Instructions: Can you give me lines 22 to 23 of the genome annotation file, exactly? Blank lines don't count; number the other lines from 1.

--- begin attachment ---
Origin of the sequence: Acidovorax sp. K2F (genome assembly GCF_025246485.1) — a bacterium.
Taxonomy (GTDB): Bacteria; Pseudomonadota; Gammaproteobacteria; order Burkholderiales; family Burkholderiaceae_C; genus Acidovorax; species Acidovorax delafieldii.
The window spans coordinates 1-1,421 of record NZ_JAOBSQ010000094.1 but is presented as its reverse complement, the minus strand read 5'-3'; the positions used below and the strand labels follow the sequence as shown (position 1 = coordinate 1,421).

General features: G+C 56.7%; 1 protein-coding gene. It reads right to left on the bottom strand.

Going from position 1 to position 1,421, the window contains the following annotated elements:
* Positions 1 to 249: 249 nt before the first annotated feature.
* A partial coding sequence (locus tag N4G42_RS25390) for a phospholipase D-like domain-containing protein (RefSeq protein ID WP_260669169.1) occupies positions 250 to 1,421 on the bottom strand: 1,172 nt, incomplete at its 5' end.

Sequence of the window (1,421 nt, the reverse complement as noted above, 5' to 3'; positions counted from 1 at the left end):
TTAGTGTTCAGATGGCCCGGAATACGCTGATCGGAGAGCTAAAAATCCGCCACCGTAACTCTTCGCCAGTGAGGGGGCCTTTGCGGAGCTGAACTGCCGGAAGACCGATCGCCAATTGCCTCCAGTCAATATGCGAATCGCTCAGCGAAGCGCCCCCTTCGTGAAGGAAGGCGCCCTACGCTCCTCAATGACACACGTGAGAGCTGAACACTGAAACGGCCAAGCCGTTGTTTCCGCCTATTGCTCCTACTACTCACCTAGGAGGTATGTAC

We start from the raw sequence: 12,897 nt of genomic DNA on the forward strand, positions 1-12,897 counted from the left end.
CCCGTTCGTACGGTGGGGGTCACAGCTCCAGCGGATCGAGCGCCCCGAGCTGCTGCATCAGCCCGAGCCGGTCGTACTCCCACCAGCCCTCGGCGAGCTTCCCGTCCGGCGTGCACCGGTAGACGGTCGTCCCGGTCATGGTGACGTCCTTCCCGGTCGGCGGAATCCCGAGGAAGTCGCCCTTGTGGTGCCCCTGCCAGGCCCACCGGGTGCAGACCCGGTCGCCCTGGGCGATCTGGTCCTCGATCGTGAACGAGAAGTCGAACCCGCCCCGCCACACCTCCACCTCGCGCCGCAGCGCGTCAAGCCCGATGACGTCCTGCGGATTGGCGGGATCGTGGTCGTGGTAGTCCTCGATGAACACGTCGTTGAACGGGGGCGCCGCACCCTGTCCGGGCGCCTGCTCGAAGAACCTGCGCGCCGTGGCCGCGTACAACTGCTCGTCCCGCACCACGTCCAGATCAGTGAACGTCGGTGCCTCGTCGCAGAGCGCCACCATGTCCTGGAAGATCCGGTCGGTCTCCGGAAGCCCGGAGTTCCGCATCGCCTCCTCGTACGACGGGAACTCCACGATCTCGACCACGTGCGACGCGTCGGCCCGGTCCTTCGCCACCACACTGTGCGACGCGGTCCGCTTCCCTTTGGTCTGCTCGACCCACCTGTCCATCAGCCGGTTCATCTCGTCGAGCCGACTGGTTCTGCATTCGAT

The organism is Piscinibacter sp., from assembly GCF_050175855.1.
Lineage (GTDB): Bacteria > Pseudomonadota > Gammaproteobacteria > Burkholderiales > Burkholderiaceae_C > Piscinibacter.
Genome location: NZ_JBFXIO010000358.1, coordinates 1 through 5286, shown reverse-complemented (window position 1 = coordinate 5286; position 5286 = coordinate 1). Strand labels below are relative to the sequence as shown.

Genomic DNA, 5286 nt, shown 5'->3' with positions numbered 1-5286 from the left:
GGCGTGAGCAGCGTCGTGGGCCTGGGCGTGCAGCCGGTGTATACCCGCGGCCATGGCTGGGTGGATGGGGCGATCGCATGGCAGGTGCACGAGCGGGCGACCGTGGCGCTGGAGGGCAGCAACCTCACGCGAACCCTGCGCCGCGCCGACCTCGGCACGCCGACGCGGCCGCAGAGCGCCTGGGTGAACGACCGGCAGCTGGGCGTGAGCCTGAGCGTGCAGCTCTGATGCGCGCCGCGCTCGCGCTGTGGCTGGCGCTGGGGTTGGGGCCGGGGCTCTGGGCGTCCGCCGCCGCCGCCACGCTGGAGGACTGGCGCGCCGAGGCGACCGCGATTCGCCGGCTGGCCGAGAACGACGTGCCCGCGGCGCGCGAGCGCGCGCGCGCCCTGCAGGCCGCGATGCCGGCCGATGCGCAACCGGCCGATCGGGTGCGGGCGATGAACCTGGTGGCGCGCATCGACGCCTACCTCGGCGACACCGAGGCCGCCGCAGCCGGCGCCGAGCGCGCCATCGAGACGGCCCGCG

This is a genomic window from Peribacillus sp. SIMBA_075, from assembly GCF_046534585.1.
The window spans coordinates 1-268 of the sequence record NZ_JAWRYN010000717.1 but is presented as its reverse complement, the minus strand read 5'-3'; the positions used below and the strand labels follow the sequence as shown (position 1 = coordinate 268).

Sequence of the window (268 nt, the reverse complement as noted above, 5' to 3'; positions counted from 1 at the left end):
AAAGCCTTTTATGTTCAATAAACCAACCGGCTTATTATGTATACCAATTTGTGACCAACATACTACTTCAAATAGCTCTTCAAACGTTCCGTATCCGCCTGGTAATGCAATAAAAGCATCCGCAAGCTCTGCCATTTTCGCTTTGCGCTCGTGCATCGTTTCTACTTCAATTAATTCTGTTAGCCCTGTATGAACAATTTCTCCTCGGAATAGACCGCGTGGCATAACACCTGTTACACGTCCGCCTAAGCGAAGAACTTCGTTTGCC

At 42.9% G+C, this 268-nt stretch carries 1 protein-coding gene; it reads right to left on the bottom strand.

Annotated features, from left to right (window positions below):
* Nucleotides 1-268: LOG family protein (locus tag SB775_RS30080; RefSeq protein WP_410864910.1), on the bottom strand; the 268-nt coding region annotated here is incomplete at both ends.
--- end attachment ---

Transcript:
Annotated features, from left to right (window positions below):
* Nucleotides 1-268: LOG family protein (locus tag SB775_RS30080; RefSeq protein WP_410864910.1), on the bottom strand; the 268-nt coding region annotated here is incomplete at both ends.